PITTSBURGH - Hermitage School District violated the First Amendment free-speech rights of a student when it punished him for creating a parody profile of his principal on the MySpace.com website because the District failed to show that the profile - which was created off-campus - caused any disruption to the school day, a federal judge ruled late yesterday.
"The mere fact that the internet may be accessed at school does not authorize school officials to become censors of the world-wide web," U.S. District Judge Terrence McVerry said in his opinion. "Public schools are vital institutions, but their reach is not unlimited."
The ACLU, which represented former Hickory High School student Justin Layshock and his parents, praised the decision. "Judge McVerry's opinion recognized that the First Amendment constrains school districts' authority to punish student speech," said Kim Watterson, a lawyer based in Pittsburgh from the international law firm Reed Smith, who is handling the case on a pro bono basis. "School officials cannot punish student speech simply because they find it offensive; they must demonstrate that the speech caused a substantial disruption to the school day."
The Supreme Court's recent decision in Morse v. Frederick supports the ruling in this case, Judge McVerry said, explaining that the Morse court refused to read an earlier Supreme Court case that upheld a school district's punishment of lewd student speech at a school-sponsored assembly "expansively for the proposition that speech may be proscribed simply because it is offensive."
The case began in December 2005 when Justin and several other Hickory High School students posted parody profiles of Principal Eric Trosch on the MySpace.com website. After discovering the website profiles, school officials investigated to find out which students were responsible for their creation. Justin - a senior enrolled in honors and advanced placement courses - admitted that he had created one of the profiles. As a result, school officials suspended him from school for ten days, placed him in an Alternative Curriculum Education program for the remainder of the school year, and prohibited him from attending his graduation ceremony. The ACLU of Pennsylvania filed a lawsuit on behalf of Justin, arguing that the school district's punishment of him for off-campus speech - Justin created the website at his grandmother's house - violated his First Amendment free-speech rights.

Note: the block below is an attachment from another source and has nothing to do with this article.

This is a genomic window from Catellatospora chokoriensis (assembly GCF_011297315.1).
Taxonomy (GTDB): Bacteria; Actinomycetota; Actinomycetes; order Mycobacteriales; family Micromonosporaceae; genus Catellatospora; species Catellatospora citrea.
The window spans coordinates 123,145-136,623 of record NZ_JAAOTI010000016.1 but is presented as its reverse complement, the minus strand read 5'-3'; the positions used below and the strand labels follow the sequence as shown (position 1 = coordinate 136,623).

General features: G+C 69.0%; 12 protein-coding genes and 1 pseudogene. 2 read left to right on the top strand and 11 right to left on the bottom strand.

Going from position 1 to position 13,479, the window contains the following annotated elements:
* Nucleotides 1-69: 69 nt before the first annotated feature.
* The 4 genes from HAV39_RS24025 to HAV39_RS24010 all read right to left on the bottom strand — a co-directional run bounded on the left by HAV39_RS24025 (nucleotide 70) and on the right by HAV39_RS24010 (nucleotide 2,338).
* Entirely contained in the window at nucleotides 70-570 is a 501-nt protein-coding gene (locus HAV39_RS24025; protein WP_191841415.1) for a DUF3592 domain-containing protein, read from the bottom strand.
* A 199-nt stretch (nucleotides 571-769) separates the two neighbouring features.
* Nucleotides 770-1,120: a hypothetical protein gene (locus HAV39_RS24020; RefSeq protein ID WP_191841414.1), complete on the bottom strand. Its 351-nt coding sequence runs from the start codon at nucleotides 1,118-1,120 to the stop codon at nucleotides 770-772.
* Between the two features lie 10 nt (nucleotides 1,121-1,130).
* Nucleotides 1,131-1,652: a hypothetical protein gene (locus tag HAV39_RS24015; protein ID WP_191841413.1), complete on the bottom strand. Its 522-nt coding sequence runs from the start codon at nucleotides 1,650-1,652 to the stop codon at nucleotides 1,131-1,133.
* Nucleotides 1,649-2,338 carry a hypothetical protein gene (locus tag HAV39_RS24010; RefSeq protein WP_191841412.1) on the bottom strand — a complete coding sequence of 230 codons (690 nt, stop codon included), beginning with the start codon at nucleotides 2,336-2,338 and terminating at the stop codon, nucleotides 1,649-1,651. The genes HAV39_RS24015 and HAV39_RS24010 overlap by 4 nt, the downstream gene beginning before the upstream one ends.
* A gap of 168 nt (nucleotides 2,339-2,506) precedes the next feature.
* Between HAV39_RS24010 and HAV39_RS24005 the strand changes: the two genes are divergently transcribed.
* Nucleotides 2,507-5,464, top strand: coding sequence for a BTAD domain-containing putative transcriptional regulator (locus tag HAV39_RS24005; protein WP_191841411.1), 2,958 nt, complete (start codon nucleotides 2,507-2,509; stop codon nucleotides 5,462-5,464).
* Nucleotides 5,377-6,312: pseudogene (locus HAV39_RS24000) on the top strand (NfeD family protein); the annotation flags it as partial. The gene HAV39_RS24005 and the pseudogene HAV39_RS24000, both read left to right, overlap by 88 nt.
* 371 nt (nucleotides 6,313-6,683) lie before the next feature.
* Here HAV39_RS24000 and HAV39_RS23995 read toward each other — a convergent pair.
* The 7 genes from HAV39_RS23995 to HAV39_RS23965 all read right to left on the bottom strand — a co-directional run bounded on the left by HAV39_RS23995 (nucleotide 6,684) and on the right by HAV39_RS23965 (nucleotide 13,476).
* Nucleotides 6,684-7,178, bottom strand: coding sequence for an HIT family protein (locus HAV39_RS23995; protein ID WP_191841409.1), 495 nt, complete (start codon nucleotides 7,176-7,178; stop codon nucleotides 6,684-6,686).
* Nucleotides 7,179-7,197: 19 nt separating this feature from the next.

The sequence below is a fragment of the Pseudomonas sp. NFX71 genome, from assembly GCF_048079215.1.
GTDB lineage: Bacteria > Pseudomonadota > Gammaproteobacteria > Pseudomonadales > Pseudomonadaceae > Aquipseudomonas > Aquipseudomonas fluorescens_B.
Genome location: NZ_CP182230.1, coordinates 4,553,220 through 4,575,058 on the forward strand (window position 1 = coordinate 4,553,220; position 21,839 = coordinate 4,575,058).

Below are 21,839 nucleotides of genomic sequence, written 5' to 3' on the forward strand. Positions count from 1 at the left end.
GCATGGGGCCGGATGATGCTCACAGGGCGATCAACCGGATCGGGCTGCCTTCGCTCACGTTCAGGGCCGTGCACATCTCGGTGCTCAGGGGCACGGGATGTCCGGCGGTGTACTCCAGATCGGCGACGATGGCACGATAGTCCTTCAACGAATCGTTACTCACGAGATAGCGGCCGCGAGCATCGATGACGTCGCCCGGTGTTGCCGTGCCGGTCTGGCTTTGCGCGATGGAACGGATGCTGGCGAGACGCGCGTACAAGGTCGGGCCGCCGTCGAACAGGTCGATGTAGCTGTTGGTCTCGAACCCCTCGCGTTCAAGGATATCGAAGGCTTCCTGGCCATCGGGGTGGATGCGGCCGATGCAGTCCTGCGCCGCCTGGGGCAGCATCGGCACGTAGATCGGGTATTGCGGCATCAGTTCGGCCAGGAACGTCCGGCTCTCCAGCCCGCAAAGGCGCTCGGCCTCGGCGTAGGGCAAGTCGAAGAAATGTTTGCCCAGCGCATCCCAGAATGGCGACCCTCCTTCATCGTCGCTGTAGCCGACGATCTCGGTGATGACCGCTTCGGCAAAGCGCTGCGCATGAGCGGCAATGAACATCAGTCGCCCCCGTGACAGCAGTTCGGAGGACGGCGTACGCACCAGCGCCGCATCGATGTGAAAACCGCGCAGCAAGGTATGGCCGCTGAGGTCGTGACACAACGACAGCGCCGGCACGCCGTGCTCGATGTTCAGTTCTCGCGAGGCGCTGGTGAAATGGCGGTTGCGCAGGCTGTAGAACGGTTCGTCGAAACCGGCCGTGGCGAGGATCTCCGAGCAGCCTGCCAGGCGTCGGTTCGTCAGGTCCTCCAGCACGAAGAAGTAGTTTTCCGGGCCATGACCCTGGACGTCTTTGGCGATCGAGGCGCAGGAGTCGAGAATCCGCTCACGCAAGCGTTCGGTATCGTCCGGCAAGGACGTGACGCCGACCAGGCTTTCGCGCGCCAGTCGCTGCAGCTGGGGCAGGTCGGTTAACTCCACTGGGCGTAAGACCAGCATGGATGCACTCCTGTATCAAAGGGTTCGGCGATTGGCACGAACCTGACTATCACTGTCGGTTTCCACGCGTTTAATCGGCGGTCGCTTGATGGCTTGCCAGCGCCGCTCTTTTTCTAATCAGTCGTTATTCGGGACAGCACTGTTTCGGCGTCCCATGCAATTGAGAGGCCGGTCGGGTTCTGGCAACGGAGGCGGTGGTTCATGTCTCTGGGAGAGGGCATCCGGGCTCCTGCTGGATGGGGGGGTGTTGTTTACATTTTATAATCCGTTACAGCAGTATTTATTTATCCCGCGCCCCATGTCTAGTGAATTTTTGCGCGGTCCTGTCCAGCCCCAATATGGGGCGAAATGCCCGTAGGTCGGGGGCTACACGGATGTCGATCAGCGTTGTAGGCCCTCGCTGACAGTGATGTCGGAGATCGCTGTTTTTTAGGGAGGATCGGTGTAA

At a January 31, 2006, hearing to determine whether the school district should be temporarily enjoined from enforcing its punishment of Justin pending the outcome of the case, Judge McVerry found that Justin's actions appeared to have substantially disrupted school operations and refused to issue a temporary injunction prohibiting Hermitage School District from punishing him. But McVerry said in the opinion issued yesterday that a review of the full record in the case "demonstrates that the disruption of school operations was not substantial" and that the school district was thus without authority to punish Justin for the website.
"We said after the court's initial refusal to reinstate Justin to school that we felt the District had exaggerated its claim about the disruptiveness of Justin's website, and now, with the benefit of having all the facts, the judge has agreed," said Vic Walczak, ACLU of Pennsylvania legal director.
The school district permitted Justin to return to his regular classes, and Justin graduated from Hickory High School in 2006. He recently completed his freshman year St. John's University in New York and is spending the summer in Togo as a volunteer at an orphanage there.
The case is Layshock v. Hermitage School District, 2:06-cv-116 (W.D. Pa., McVerry, J.). Judge McVerry has ordered a jury trial to determine whether Justin is entitled to compensatory damages for the school district's violation of his First Amendment rights.
More information about the case Layshock v. Hermitage School District